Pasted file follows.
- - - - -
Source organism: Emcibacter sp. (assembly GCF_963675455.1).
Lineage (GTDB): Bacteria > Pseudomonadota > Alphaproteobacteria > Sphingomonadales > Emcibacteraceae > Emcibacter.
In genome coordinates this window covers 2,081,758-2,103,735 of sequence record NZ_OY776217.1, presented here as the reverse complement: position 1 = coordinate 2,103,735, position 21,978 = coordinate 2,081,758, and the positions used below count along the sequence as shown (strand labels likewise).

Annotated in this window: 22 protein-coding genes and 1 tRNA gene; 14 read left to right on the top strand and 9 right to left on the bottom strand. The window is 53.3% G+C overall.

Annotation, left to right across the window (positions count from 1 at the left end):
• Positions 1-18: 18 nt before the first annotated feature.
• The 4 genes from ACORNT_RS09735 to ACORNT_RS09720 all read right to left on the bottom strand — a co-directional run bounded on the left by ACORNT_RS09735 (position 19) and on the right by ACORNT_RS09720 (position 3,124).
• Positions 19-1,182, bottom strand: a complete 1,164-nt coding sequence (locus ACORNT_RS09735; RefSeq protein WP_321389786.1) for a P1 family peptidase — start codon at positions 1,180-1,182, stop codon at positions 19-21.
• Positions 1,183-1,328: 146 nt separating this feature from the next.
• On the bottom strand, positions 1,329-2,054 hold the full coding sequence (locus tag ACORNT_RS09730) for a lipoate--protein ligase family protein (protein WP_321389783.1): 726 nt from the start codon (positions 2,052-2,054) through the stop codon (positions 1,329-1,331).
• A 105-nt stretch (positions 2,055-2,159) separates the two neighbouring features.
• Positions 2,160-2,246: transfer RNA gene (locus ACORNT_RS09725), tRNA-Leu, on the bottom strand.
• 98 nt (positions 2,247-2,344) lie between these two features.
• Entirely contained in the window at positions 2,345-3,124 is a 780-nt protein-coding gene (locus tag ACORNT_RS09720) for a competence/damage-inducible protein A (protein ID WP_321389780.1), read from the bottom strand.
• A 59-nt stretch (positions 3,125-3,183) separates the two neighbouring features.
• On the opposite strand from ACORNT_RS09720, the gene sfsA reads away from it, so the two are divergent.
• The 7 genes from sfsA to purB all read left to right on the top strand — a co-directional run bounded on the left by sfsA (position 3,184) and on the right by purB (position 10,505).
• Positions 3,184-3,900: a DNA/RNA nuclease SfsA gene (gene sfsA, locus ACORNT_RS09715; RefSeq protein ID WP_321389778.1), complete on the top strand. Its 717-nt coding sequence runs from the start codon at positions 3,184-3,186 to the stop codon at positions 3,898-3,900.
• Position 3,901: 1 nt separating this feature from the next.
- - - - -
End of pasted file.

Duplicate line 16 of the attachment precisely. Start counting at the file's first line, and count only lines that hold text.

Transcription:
• On the opposite strand from ACORNT_RS09720, the gene sfsA reads away from it, so the two are divergent.